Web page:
Since the rear-firing woofer might be down -3dB relative to the front-firing woofer, only 100W would be needed from the internal power amplifiers to match the 200W external amplifier, as -3dB implies only 70.7% of the 56.6Vpk voltage swing, equaling 40Vpk, which equals 100W into 8 ohms.
The 21k and 1K input resistors define a two-resistor voltage divider that delivers 1/22 of the voltage swing that the front woofers sees. Each amplifier yields a gain of 1:11, which becomes doubled across the woofer; Thus, the bridge amplifiers total gain is 1:22, which undoes the attenuation, bringing us to unity gain. As far as each chip amplifier is concerned, it is driving an 8-ohm load. So if 100W is delivered into the woofer, each amplifier must put out 25W.
Lots of parts are missing from the schematic, such as Zobel networks and negative feedback-loop capacitors, but you get the concept: the two sides of amplifiers deliver equal, but inverting output voltage swings, so the woofer sees twice the voltage swing that each amplifier is putting out, so 20Vpk become 40Vpk. A monopolar 48Vdc or 56Vdc power supply is all that is needed. What? Why not use a bipolar power supply instead?
We could, but most desk-top switching power supplies are monopolar. Since the rear-firing woofer does not terminate into ground, however, but another amplifier output, we can get away with a monopolar power supply.
The added 100µF nonpolarized capacitors prevent any DC offset on the front-firing woofer from being amplified. The two 10k resistors form a voltage divider that splits the power supply voltage and creates a faux center-tapped ground. The two 10µF film capacitors may seem inadequate, but the external switching power supply offers a regulated output voltage; in addition, the power supply would run into output-current-overload protection with a typical high-value power-supply reservoir capacitor of 10kµF. In other words, too large a capacitor value and the external switching power supply will choke on the initial current inrush, which can be huge, as switching power supplies instantly ramp up to full output voltage. Workarounds exist, but they are a pain.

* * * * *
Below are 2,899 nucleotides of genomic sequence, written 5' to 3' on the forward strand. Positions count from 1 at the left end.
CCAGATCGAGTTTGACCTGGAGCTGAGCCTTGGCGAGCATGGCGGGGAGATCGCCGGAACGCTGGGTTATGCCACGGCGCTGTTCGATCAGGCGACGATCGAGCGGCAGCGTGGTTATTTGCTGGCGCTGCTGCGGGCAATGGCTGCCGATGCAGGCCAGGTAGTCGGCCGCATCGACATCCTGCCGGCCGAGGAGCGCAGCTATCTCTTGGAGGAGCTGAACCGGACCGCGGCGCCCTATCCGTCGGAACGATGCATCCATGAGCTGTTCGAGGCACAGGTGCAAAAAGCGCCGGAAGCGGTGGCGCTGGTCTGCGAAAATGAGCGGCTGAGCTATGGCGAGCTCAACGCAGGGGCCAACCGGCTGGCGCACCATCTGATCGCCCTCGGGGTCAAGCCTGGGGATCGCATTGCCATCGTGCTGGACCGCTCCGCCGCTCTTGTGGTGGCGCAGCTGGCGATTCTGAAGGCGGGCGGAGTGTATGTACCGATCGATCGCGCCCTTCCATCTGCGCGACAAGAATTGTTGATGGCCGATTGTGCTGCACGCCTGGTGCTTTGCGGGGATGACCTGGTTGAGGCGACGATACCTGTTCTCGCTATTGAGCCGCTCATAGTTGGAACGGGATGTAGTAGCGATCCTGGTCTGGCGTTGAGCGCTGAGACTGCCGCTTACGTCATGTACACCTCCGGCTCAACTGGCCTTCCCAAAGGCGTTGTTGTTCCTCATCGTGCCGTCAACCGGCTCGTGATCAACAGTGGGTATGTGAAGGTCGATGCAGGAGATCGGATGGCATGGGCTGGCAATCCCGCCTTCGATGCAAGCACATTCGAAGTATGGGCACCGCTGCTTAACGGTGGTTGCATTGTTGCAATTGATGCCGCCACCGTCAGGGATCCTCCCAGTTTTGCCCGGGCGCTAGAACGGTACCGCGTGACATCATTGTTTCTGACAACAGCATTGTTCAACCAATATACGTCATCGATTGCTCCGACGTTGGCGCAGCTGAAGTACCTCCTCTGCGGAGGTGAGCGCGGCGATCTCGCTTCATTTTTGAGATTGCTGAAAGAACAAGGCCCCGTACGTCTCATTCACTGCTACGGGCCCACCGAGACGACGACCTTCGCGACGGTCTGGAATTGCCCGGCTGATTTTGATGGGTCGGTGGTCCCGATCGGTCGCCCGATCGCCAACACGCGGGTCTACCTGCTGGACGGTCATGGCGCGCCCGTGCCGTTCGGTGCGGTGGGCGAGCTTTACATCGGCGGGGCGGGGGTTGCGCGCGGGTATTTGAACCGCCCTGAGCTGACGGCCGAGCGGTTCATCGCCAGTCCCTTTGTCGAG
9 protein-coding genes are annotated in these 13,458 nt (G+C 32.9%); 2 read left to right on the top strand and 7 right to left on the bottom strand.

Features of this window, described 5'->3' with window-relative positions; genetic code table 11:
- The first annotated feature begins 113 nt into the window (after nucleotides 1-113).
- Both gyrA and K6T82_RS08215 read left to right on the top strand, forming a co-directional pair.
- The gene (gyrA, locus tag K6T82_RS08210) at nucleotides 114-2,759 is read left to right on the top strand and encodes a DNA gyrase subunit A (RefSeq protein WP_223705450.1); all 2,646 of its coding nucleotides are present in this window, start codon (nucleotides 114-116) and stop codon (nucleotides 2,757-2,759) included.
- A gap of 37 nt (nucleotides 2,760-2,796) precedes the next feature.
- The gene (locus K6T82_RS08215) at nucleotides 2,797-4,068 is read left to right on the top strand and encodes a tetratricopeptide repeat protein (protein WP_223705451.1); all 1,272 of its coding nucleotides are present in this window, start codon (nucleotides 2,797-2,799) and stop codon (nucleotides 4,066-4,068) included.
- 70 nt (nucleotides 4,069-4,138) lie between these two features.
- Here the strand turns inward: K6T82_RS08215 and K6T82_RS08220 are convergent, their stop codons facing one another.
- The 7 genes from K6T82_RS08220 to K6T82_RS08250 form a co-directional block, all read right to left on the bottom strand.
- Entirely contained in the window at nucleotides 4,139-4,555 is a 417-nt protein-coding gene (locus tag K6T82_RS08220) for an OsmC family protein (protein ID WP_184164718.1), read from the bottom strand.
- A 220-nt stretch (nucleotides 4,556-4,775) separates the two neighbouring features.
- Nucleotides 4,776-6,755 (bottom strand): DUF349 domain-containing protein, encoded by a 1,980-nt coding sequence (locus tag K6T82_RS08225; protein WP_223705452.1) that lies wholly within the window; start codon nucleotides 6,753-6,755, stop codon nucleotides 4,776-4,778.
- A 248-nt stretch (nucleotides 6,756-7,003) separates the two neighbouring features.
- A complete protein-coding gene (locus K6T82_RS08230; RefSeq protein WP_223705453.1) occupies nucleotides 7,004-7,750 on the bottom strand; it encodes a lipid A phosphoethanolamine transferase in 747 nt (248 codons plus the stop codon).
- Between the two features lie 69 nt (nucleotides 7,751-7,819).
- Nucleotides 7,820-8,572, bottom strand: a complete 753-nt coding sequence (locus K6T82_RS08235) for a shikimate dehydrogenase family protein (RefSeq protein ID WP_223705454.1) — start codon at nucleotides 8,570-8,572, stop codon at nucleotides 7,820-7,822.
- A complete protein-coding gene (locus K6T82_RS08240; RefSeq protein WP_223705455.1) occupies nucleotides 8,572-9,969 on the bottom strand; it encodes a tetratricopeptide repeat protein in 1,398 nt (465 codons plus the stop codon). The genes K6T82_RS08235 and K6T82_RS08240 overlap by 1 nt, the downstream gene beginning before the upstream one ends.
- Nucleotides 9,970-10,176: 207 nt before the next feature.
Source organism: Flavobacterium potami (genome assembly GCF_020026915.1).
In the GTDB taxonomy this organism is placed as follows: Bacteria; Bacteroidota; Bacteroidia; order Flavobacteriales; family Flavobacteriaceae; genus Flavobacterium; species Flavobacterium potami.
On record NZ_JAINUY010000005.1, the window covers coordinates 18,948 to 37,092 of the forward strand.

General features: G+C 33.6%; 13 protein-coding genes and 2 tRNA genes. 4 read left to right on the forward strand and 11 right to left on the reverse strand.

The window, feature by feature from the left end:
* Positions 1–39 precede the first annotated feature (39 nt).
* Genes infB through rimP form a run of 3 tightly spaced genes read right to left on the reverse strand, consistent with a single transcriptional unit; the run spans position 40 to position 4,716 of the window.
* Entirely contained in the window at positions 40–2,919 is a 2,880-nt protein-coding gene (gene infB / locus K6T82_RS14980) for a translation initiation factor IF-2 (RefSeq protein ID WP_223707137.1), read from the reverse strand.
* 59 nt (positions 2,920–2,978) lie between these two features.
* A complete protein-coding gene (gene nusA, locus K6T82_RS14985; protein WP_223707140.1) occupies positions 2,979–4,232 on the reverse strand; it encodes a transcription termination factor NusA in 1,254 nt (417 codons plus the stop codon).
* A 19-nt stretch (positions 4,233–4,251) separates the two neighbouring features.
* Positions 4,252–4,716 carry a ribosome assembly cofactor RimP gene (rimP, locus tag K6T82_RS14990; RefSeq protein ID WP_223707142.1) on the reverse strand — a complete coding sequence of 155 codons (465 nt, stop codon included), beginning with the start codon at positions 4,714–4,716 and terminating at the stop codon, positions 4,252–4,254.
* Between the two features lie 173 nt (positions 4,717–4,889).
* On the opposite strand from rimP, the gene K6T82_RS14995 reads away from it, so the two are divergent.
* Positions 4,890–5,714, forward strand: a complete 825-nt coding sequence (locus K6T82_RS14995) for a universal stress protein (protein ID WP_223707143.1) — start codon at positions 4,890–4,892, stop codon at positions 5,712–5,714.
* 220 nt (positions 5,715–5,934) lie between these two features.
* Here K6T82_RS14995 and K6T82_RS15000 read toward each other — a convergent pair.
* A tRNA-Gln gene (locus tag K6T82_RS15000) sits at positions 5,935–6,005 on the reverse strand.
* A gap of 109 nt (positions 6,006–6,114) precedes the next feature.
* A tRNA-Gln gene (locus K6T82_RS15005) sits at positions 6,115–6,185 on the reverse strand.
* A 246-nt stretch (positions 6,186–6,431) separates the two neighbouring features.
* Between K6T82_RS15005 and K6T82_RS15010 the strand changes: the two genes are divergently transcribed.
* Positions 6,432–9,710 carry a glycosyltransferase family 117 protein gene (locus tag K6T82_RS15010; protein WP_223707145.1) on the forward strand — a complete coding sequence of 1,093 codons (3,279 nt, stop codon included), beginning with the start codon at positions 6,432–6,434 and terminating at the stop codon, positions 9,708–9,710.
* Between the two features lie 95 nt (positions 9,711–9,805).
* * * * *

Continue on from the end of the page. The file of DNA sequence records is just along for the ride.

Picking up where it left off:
What if we forgo the switching power supply and use an internal conventional toroid power transformer and big capacitor power supply? (We could conceal it into a metal speaker stand.) This idea instantly spawned many new ideas. For example, what if we added a rotary switch that would allow us to specifiy the power-supply DC voltage?
The six switch positions are labeled in watts, but they could be labeled in DC voltages instead. The rotary switch must offer two poles and six positions.
As we rotate the knob clockwise, the two switch contacts move in unison, climbing up in AC voltage that the conventional power supply will transform into DC. Thus, the loudspeaker with the powered rear-firing woofer could be used with flea-power amplifiers and huge beasts of amplifiers. Wouldn't having to have a custom-made power transformer prove both difficult and super expensive? A multi-tap power transformer would cost a bundle of cash, but we could use two off-the-shelf power toroid transformers instead.
The transformer with two 28Vac secondaries could be rated for 300VA, while the other transformer need only be rated for 150VA. We wire all the secondaries up in series, while all the primaries are wired up in parallel (well, at least they would be here in North America; series-parallel in Europe and elsewhere).
The rotary switch feeds the rectifier circuit its AC input voltage. If you follow each switch position, you see that the AC voltage climbs by 14Vac with each step. Here is how we would wire up the back of the switch.
Just five hook-up wires are needed. By the way, the assumption with this arrangement is that a regular non-bridge internal power amplifier would be used. The faux grounded created by the two 10k resistors cannot pass much DC, whereas a true ground from a center-tapped secondary can. In other words, the internal amplifier is effectively capacitor-coupled at its output. We could use the following setup instead, which would deliver the same performance.
In the original set with the stacked 10kµF capacitors, the power supply saw 5kµF of capacitance, as the two 10µF capacitors are in series, which halves their value ; in contrast, the woofer saw 20kµF of capacitance, as the two 10µF capacitors are effectively in parallel from the speakers point of view. Which is better? I would say that it is a tie. One advantage to the capacitor-coupled output is that we cannot ignore the capacitor.
The bridge amplifier does not need any output capacitors, as both outputs are at the same voltage potential. Indeed, if we forgo the bridge amplifier, it need not be an amplifier but only a unity-gain power buffer. For example, the LT1166 auto-bias and MOSFET driver stage IC that we saw in posts 211 and 554 could be used, but with much higher rail voltages.